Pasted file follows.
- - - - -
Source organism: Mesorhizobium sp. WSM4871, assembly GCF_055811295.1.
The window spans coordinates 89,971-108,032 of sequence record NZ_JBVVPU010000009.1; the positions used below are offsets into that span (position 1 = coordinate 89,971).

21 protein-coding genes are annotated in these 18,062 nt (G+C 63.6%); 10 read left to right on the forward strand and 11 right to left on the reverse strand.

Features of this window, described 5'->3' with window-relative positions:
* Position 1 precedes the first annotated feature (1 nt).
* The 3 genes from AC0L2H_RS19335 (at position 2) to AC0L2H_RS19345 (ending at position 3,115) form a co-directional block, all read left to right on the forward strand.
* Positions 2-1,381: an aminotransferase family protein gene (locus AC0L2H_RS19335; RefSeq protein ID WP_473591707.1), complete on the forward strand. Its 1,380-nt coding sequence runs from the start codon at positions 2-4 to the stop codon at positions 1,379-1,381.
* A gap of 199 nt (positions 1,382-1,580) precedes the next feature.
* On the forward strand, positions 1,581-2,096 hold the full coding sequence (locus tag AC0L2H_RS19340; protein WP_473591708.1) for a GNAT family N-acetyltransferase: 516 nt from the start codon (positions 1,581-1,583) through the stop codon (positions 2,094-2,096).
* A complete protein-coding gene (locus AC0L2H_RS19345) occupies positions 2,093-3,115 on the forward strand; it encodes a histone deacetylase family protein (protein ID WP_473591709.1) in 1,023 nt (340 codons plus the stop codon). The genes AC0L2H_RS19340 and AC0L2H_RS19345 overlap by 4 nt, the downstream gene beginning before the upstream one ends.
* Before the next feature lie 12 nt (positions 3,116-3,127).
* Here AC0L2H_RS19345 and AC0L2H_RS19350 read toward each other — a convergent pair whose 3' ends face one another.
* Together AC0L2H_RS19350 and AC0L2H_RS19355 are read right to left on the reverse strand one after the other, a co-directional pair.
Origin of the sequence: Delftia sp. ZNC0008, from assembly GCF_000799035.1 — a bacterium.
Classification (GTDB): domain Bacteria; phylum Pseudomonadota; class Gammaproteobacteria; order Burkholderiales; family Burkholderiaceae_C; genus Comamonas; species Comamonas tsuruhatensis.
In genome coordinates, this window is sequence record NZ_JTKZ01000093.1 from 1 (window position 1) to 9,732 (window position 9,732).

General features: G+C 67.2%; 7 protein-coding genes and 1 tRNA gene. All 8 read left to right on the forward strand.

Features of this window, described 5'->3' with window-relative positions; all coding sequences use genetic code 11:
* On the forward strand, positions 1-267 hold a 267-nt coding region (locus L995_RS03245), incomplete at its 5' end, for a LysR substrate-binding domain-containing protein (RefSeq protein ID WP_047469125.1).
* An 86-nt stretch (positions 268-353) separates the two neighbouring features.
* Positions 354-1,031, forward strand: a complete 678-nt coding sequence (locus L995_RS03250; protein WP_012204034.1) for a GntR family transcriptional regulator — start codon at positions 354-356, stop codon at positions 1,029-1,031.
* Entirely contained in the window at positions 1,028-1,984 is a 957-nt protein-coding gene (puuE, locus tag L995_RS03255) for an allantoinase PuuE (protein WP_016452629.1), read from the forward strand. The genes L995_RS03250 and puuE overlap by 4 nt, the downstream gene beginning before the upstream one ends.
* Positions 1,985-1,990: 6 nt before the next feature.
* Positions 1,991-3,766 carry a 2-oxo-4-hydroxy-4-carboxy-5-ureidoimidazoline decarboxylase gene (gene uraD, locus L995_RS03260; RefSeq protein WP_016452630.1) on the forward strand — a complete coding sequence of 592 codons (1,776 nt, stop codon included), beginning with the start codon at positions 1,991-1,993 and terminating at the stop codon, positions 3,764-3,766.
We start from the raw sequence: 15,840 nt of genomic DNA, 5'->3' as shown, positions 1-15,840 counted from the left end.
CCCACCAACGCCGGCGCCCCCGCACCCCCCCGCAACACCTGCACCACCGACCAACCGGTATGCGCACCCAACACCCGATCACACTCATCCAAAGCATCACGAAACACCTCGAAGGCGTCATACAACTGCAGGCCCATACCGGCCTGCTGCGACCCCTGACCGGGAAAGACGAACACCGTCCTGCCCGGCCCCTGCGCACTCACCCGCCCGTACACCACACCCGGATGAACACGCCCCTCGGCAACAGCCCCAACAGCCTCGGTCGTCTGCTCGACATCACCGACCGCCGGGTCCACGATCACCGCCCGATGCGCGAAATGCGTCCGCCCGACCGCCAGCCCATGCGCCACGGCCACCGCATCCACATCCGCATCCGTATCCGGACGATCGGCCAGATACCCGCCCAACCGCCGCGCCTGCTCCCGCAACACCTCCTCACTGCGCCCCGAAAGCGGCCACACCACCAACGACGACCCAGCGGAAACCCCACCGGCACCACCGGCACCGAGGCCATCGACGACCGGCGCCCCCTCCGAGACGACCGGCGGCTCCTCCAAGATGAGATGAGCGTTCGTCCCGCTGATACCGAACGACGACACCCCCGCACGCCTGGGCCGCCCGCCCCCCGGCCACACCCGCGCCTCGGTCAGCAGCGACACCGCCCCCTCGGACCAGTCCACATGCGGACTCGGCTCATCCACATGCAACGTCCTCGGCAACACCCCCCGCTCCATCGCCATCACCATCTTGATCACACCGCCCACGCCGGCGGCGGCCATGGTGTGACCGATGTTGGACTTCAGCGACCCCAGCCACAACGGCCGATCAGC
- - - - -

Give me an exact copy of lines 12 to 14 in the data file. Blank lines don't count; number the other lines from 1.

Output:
* Here AC0L2H_RS19345 and AC0L2H_RS19350 read toward each other — a convergent pair whose 3' ends face one another.
* Together AC0L2H_RS19350 and AC0L2H_RS19355 are read right to left on the reverse strand one after the other, a co-directional pair.
Origin of the sequence: Delftia sp. ZNC0008, from assembly GCF_000799035.1 — a bacterium.